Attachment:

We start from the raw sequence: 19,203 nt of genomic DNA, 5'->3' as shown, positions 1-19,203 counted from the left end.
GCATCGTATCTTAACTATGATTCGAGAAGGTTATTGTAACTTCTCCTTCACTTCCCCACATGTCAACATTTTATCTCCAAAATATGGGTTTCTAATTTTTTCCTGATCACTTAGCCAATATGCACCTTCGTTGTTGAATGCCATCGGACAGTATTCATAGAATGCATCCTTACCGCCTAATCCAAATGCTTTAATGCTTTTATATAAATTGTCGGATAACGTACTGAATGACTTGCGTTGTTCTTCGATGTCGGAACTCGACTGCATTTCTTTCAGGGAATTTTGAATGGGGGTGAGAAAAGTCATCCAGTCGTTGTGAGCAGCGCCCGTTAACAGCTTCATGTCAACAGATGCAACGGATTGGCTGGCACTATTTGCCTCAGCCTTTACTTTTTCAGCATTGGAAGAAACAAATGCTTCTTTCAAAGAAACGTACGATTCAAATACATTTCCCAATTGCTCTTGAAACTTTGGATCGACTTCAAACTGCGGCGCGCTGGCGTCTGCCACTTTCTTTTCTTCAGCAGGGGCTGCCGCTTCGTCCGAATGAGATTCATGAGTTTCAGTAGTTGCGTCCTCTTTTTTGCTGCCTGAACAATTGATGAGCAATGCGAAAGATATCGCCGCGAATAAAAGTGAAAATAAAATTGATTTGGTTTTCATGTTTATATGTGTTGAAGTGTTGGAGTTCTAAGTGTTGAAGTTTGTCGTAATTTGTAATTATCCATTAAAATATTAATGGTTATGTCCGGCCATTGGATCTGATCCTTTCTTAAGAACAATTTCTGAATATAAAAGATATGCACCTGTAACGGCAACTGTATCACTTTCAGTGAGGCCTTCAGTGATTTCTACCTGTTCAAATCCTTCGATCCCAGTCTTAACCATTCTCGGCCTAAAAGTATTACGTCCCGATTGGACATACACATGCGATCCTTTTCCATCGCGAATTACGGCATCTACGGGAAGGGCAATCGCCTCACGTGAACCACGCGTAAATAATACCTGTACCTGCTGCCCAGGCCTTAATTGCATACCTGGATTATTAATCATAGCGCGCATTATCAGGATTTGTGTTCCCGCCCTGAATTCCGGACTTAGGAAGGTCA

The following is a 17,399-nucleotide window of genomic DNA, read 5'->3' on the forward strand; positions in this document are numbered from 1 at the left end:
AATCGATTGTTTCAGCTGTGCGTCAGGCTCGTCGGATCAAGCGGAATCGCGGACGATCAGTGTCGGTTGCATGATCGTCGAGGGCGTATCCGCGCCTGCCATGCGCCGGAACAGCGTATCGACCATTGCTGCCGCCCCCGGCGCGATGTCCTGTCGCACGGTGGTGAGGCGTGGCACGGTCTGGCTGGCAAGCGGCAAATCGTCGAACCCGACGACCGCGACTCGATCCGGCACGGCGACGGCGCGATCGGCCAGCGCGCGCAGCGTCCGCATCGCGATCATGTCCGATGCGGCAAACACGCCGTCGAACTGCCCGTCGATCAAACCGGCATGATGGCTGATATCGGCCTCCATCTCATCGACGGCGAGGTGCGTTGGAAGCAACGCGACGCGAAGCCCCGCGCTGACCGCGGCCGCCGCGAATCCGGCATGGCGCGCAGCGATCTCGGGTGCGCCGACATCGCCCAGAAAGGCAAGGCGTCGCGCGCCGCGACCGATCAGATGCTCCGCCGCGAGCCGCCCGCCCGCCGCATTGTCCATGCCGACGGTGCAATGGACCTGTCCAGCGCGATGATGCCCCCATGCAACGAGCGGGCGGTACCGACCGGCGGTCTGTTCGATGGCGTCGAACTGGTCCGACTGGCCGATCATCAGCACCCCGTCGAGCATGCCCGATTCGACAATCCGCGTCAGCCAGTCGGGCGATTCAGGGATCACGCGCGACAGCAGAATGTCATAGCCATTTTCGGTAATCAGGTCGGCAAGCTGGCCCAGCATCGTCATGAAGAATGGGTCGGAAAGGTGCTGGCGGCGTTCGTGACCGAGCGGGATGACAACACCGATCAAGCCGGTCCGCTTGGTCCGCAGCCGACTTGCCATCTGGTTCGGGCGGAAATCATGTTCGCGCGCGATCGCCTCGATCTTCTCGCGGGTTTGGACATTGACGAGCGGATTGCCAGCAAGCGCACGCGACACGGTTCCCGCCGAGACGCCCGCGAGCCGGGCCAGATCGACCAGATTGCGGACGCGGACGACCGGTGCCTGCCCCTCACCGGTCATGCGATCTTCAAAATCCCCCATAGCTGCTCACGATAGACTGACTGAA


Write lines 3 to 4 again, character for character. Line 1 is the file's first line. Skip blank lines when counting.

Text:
The following is a 17,399-nucleotide window of genomic DNA, read 5'->3' on the forward strand; positions in this document are numbered from 1 at the left end:
AATCGATTGTTTCAGCTGTGCGTCAGGCTCGTCGGATCAAGCGGAATCGCGGACGATCAGTGTCGGTTGCATGATCGTCGAGGGCGTATCCGCGCCTGCCATGCGCCGGAACAGCGTATCGACCATTGCTGCCGCCCCCGGCGCGATGTCCTGTCGCACGGTGGTGAGGCGTGGCACGGTCTGGCTGGCAAGCGGCAAATCGTCGAACCCGACGACCGCGACTCGATCCGGCACGGCGACGGCGCGATCGGCCAGCGCGCGCAGCGTCCGCATCGCGATCATGTCCGATGCGGCAAACACGCCGTCGAACTGCCCGTCGATCAAACCGGCATGATGGCTGATATCGGCCTCCATCTCATCGACGGCGAGGTGCGTTGGAAGCAACGCGACGCGAAGCCCCGCGCTGACCGCGGCCGCCGCGAATCCGGCATGGCGCGCAGCGATCTCGGGTGCGCCGACATCGCCCAGAAAGGCAAGGCGTCGCGCGCCGCGACCGATCAGATGCTCCGCCGCGAGCCGCCCGCCCGCCGCATTGTCCATGCCGACGGTGCAATGGACCTGTCCAGCGCGATGATGCCCCCATGCAACGAGCGGGCGGTACCGACCGGCGGTCTGTTCGATGGCGTCGAACTGGTCCGACTGGCCGATCATCAGCACCCCGTCGAGCATGCCCGATTCGACAATCCGCGTCAGCCAGTCGGGCGATTCAGGGATCACGCGCGACAGCAGAATGTCATAGCCATTTTCGGTAATCAGGTCGGCAAGCTGGCCCAGCATCGTCATGAAGAATGGGTCGGAAAGGTGCTGGCGGCGTTCGTGACCGAGCGGGATGACAACACCGATCAAGCCGGTCCGCTTGGTCCGCAGCCGACTTGCCATCTGGTTCGGGCGGAAATCATGTTCGCGCGCGATCGCCTCGATCTTCTCGCGGGTTTGGACATTGACGAGCGGATTGCCAGCAAGCGCACGCGACACGGTTCCCGCCGAGACGCCCGCGAGCCGGGCCAGATCGACCAGATTGCGGACGCGGACGACCGGTGCCTGCCCCTCACCGGTCATGCGATCTTCAAAATCCCCCATAGCTGCTCACGATAGACTGACTGAA